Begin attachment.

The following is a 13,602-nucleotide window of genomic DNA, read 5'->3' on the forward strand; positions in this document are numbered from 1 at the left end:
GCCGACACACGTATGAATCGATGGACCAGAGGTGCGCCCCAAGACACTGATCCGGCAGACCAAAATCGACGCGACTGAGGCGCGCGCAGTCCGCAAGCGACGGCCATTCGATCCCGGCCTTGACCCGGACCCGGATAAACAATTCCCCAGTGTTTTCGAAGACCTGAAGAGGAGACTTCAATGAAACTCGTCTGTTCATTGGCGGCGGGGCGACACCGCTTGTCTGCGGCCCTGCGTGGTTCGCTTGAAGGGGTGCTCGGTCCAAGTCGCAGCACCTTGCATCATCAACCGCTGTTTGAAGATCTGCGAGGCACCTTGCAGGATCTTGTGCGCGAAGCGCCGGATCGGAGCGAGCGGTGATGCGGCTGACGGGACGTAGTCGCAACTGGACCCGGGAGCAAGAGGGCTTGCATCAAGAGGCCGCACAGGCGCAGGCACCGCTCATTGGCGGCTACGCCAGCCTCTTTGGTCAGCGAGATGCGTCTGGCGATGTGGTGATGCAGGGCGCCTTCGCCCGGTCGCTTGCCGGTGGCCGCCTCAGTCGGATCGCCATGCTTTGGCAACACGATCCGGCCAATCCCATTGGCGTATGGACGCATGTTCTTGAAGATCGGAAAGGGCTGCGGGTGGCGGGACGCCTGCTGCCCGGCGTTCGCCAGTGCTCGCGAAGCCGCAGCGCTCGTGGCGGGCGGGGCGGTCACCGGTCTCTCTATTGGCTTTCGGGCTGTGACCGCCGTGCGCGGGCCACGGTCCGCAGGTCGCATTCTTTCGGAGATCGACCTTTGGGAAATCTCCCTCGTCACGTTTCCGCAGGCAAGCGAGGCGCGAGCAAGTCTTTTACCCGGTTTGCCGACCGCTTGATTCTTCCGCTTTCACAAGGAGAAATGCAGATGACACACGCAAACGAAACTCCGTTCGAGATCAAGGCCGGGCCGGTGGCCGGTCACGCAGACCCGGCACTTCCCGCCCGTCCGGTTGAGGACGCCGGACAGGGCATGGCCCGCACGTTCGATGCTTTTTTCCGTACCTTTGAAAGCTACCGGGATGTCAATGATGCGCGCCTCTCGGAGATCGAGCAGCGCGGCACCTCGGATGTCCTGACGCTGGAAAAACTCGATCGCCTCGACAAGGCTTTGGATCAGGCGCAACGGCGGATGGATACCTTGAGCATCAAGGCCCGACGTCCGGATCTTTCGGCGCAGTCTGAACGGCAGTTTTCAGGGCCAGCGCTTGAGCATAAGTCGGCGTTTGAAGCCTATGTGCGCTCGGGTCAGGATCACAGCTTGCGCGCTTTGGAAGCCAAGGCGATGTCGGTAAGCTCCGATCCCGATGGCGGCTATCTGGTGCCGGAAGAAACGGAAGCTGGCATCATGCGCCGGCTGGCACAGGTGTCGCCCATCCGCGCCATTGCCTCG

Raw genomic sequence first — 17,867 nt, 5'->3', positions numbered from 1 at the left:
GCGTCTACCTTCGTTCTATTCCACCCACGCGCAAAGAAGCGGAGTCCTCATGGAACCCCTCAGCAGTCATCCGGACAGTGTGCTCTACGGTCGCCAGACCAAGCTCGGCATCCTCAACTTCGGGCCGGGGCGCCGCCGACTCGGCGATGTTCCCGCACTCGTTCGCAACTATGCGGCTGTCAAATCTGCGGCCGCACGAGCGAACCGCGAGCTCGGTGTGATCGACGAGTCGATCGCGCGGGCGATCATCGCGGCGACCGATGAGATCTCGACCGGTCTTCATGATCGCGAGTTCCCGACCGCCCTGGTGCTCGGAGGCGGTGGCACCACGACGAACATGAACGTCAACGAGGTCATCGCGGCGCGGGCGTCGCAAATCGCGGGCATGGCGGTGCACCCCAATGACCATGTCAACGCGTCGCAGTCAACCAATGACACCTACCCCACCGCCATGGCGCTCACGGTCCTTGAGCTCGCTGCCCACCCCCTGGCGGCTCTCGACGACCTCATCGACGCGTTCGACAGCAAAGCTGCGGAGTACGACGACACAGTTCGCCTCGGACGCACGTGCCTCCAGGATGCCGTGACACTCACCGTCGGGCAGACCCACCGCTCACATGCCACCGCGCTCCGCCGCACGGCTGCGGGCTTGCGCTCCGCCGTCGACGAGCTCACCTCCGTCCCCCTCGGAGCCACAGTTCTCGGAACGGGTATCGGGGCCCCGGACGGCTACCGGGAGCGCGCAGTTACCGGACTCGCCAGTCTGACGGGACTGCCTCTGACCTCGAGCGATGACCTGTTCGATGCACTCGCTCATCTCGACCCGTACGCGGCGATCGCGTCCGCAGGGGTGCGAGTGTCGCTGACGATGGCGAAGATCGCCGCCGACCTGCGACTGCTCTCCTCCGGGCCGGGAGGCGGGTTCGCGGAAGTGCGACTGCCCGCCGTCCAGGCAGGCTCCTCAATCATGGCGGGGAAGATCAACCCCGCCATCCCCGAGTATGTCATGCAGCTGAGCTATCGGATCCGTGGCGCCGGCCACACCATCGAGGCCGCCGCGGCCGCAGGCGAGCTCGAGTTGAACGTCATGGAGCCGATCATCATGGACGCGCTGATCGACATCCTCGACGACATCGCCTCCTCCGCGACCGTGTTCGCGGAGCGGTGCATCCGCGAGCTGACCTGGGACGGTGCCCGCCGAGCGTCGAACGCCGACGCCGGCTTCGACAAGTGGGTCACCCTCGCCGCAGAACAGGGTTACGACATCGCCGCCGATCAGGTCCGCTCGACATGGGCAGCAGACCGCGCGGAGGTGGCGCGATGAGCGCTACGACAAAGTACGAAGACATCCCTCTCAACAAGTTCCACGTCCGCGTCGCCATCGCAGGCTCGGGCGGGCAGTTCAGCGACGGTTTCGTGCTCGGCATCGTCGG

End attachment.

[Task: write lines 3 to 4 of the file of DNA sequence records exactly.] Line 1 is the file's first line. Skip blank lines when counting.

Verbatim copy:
Raw genomic sequence first — 17,867 nt, 5'->3', positions numbered from 1 at the left:
GCGTCTACCTTCGTTCTATTCCACCCACGCGCAAAGAAGCGGAGTCCTCATGGAACCCCTCAGCAGTCATCCGGACAGTGTGCTCTACGGTCGCCAGACCAAGCTCGGCATCCTCAACTTCGGGCCGGGGCGCCGCCGACTCGGCGATGTTCCCGCACTCGTTCGCAACTATGCGGCTGTCAAATCTGCGGCCGCACGAGCGAACCGCGAGCTCGGTGTGATCGACGAGTCGATCGCGCGGGCGATCATCGCGGCGACCGATGAGATCTCGACCGGTCTTCATGATCGCGAGTTCCCGACCGCCCTGGTGCTCGGAGGCGGTGGCACCACGACGAACATGAACGTCAACGAGGTCATCGCGGCGCGGGCGTCGCAAATCGCGGGCATGGCGGTGCACCCCAATGACCATGTCAACGCGTCGCAGTCAACCAATGACACCTACCCCACCGCCATGGCGCTCACGGTCCTTGAGCTCGCTGCCCACCCCCTGGCGGCTCTCGACGACCTCATCGACGCGTTCGACAGCAAAGCTGCGGAGTACGACGACACAGTTCGCCTCGGACGCACGTGCCTCCAGGATGCCGTGACACTCACCGTCGGGCAGACCCACCGCTCACATGCCACCGCGCTCCGCCGCACGGCTGCGGGCTTGCGCTCCGCCGTCGACGAGCTCACCTCCGTCCCCCTCGGAGCCACAGTTCTCGGAACGGGTATCGGGGCCCCGGACGGCTACCGGGAGCGCGCAGTTACCGGACTCGCCAGTCTGACGGGACTGCCTCTGACCTCGAGCGATGACCTGTTCGATGCACTCGCTCATCTCGACCCGTACGCGGCGATCGCGTCCGCAGGGGTGCGAGTGTCGCTGACGATGGCGAAGATCGCCGCCGACCTGCGACTGCTCTCCTCCGGGCCGGGAGGCGGGTTCGCGGAAGTGCGACTGCCCGCCGTCCAGGCAGGCTCCTCAATCATGGCGGGGAAGATCAACCCCGCCATCCCCGAGTATGTCATGCAGCTGAGCTATCGGATCCGTGGCGCCGGCCACACCATCGAGGCCGCCGCGGCCGCAGGCGAGCTCGAGTTGAACGTCATGGAGCCGATCATCATGGACGCGCTGATCGACATCCTCGACGACATCGCCTCCTCCGCGACCGTGTTCGCGGAGCGGTGCATCCGCGAGCTGACCTGGGACGGTGCCCGCCGAGCGTCGAACGCCGACGCCGGCTTCGACAAGTGGGTCACCCTCGCCGCAGAACAGGGTTACGACATCGCCGCCGATCAGGTCCGCTCGACATGGGCAGCAGACCGCGCGGAGGTGGCGCGATGAGCGCTACGACAAAGTACGAAGACATCCCTCTCAACAAGTTCCACGTCCGCGTCGCCATCGCAGGCTCGGGCGGGCAGTTCAGCGACGGTTTCGTGCTCGGCATCGTCGG